The above mentioned project illustrates how computational approaches to creative writing can be concerned with both writing and reading processes, although being fully or partly created by an algorithm is not necessarily a sufficient demarcation of creative writing. Nonetheless, computational approaches undoubtedly allow for new ways to create and read texts, and quite impressive creative writing machines have been made publicly available. One example is AI Dungeon, an online text adventure tool with a simple interface that can be accessed from your browser. Based on commands, comments, or directions given by the user, AI Dungeon interactively generates fiction using the impressive GPT-2 algorithm, one of the world’s most advanced AIs. A paid version of AI Dungeon built upon the strikingly more powerful GPT-3 algorithm was launched in 2020, opening up for unprecedented computational approaches to creative writing (Lamerichs, 2020).


The basic approach to creative writing with computational methods is similar to recent methods in machine translation. For natural language processing (NLP) tasks, modern neural network models are first trained on a large corpus from which they learn linguistic features and patterns. Then the general pre-trained model can be fine-tuned for a specific task, using a dataset tailored for the purpose. In the case of creative writing, a pre-trained language model could thus be fine-tuned on novels of a certain genre to generate a new story in that writing style. 

One of the best performing models right now is GPT-3 by OpenAI (Brown, et al., 2020). Have a look at many projects created with it on GPT-3 Creative Fiction. The earlier version, GPT-2, is available for public use. If you want to train your own automated text generator, there are many tutorials, such as this one training GPT-2 in Python. Notice that training such a big model takes time and computing power.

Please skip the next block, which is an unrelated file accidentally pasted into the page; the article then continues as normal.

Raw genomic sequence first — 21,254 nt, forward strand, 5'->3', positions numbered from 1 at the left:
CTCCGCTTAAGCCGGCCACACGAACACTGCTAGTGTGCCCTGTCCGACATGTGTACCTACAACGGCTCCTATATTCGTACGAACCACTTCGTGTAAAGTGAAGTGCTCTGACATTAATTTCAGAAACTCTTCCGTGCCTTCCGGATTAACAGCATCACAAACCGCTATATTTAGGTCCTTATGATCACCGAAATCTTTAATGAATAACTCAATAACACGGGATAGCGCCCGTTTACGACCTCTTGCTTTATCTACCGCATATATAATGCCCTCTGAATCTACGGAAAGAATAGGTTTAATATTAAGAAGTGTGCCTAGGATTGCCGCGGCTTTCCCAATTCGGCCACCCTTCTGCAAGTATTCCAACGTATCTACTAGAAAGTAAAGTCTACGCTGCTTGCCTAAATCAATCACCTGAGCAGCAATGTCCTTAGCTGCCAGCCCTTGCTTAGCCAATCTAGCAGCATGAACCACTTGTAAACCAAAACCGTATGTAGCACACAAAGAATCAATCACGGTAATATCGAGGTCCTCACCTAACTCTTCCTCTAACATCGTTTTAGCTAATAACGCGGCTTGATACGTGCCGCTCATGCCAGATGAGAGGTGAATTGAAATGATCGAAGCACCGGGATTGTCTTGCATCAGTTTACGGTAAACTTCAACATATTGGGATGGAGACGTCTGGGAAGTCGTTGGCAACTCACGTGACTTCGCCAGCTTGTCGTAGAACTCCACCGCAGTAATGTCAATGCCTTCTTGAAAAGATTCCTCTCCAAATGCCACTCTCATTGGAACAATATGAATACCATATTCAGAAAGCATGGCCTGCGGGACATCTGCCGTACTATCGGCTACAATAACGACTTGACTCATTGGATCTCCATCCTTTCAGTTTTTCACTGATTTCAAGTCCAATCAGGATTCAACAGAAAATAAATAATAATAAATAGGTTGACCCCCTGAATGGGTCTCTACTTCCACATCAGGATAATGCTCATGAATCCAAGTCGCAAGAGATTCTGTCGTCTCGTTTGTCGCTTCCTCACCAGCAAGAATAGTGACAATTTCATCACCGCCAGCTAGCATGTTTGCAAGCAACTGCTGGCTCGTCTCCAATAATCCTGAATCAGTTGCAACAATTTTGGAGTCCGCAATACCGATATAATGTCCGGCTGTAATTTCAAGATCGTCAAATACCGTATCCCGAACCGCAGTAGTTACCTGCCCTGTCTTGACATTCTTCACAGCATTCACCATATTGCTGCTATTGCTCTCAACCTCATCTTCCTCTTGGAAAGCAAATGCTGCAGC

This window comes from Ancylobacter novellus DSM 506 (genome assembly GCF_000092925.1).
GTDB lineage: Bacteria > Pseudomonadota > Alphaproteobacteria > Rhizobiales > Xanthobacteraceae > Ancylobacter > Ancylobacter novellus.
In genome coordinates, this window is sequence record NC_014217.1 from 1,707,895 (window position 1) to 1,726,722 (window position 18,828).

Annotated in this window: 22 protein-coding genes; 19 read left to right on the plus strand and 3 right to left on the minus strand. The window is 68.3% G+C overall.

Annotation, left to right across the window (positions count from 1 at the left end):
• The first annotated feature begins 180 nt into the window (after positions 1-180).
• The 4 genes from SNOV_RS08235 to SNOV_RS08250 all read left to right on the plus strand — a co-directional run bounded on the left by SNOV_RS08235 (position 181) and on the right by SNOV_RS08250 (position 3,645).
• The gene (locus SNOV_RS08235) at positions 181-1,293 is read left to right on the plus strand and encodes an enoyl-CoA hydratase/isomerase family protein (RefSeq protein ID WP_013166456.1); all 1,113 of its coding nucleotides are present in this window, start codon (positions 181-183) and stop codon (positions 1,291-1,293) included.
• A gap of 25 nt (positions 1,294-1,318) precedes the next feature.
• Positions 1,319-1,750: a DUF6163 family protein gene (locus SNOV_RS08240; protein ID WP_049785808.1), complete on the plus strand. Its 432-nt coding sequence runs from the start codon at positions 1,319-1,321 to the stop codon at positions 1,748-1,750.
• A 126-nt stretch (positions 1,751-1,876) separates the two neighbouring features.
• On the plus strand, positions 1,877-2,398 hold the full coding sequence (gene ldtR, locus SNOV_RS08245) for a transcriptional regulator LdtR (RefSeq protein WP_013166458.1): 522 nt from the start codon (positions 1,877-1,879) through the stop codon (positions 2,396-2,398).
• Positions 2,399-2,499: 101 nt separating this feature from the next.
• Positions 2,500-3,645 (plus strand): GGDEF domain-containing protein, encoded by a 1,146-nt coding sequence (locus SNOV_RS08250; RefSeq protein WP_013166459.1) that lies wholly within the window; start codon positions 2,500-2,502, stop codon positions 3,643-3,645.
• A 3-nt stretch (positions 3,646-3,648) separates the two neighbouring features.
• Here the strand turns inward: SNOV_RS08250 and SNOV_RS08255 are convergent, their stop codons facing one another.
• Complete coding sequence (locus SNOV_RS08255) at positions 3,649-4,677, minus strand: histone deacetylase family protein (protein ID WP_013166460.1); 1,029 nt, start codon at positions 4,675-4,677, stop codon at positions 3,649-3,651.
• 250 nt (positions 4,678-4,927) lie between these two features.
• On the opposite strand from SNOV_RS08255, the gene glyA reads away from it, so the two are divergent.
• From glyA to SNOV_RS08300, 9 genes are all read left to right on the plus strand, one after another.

Another angle into creativity is to measure how creative a text is. Although algorithms are more apt at producing metrics than creating human-like, creative content themselves, the challenge with measuring creativity is the subjectivity and variability in the definition for creativity. One proxy for creativity is the semantic similarity of words: concepts that are usually not related in meaning are seen as a characteristic of novelty and creativity in a text. Following this line of thought, e.g. metaphors that use surprising word combinations increase the creativity of a text. Other metrics used to capture creativity computationally are novelty, surprise, rarity and recreational effort, based on the assumption that these notions can make a text stand out from the mass (Karampiperis et al., 2014). 

Try out measuring novelty in terms of word similarity with a word similarity scorer. Select two texts that use a lot of one same word, extract sentences where that word is used and upload the data with those sentences as responses to see how creative the combinations in the texts are. In your mind, do the results reflect creativity?


Scripts and sites

  • Avnisan, A. (2015). Collocations. An interactive and experimental creative writing project, at the intersection of art, writing, science, and code.
  • Computational Creativity in Digital Humanities - A Primer.